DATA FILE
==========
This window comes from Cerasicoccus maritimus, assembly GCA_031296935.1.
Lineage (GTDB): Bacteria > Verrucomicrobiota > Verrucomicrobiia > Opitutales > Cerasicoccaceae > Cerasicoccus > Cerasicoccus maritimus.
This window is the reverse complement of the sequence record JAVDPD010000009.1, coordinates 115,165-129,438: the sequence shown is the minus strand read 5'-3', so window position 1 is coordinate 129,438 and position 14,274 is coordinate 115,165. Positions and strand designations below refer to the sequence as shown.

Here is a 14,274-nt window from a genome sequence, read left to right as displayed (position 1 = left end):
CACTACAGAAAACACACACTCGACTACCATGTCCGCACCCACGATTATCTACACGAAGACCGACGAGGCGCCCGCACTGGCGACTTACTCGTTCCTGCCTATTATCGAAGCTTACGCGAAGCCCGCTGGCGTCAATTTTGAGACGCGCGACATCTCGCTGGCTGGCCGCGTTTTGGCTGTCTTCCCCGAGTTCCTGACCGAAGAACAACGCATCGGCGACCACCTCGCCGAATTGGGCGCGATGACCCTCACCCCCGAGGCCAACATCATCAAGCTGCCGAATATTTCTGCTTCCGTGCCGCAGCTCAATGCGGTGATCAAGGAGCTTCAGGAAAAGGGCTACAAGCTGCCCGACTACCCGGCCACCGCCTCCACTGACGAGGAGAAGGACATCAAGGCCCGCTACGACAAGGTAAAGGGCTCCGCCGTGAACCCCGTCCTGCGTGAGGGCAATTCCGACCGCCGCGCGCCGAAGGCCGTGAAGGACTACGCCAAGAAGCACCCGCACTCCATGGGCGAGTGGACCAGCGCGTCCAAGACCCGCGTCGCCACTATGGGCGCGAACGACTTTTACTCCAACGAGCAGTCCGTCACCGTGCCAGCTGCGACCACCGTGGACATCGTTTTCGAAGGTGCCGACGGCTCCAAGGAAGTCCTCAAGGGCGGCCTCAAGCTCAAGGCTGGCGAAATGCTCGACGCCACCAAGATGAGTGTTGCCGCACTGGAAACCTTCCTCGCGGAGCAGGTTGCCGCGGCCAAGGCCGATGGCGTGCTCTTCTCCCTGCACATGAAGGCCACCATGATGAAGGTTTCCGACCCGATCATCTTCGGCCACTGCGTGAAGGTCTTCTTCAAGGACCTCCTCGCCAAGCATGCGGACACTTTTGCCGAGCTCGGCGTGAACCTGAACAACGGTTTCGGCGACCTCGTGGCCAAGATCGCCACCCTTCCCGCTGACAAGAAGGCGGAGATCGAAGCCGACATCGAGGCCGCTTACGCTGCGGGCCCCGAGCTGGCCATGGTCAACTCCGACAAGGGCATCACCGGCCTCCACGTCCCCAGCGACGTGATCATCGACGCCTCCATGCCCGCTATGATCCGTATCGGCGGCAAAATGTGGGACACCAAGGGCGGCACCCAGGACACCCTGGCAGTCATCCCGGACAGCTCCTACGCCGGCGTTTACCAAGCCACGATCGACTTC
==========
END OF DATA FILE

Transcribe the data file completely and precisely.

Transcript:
This window comes from Cerasicoccus maritimus, assembly GCA_031296935.1.
Lineage (GTDB): Bacteria > Verrucomicrobiota > Verrucomicrobiia > Opitutales > Cerasicoccaceae > Cerasicoccus > Cerasicoccus maritimus.
This window is the reverse complement of the sequence record JAVDPD010000009.1, coordinates 115,165-129,438: the sequence shown is the minus strand read 5'-3', so window position 1 is coordinate 129,438 and position 14,274 is coordinate 115,165. Positions and strand designations below refer to the sequence as shown.

Here is a 14,274-nt window from a genome sequence, read left to right as displayed (position 1 = left end):
CACTACAGAAAACACACACTCGACTACCATGTCCGCACCCACGATTATCTACACGAAGACCGACGAGGCGCCCGCACTGGCGACTTACTCGTTCCTGCCTATTATCGAAGCTTACGCGAAGCCCGCTGGCGTCAATTTTGAGACGCGCGACATCTCGCTGGCTGGCCGCGTTTTGGCTGTCTTCCCCGAGTTCCTGACCGAAGAACAACGCATCGGCGACCACCTCGCCGAATTGGGCGCGATGACCCTCACCCCCGAGGCCAACATCATCAAGCTGCCGAATATTTCTGCTTCCGTGCCGCAGCTCAATGCGGTGATCAAGGAGCTTCAGGAAAAGGGCTACAAGCTGCCCGACTACCCGGCCACCGCCTCCACTGACGAGGAGAAGGACATCAAGGCCCGCTACGACAAGGTAAAGGGCTCCGCCGTGAACCCCGTCCTGCGTGAGGGCAATTCCGACCGCCGCGCGCCGAAGGCCGTGAAGGACTACGCCAAGAAGCACCCGCACTCCATGGGCGAGTGGACCAGCGCGTCCAAGACCCGCGTCGCCACTATGGGCGCGAACGACTTTTACTCCAACGAGCAGTCCGTCACCGTGCCAGCTGCGACCACCGTGGACATCGTTTTCGAAGGTGCCGACGGCTCCAAGGAAGTCCTCAAGGGCGGCCTCAAGCTCAAGGCTGGCGAAATGCTCGACGCCACCAAGATGAGTGTTGCCGCACTGGAAACCTTCCTCGCGGAGCAGGTTGCCGCGGCCAAGGCCGATGGCGTGCTCTTCTCCCTGCACATGAAGGCCACCATGATGAAGGTTTCCGACCCGATCATCTTCGGCCACTGCGTGAAGGTCTTCTTCAAGGACCTCCTCGCCAAGCATGCGGACACTTTTGCCGAGCTCGGCGTGAACCTGAACAACGGTTTCGGCGACCTCGTGGCCAAGATCGCCACCCTTCCCGCTGACAAGAAGGCGGAGATCGAAGCCGACATCGAGGCCGCTTACGCTGCGGGCCCCGAGCTGGCCATGGTCAACTCCGACAAGGGCATCACCGGCCTCCACGTCCCCAGCGACGTGATCATCGACGCCTCCATGCCCGCTATGATCCGTATCGGCGGCAAAATGTGGGACACCAAGGGCGGCACCCAGGACACCCTGGCAGTCATCCCGGACAGCTCCTACGCCGGCGTTTACCAAGCCACGATCGACTTC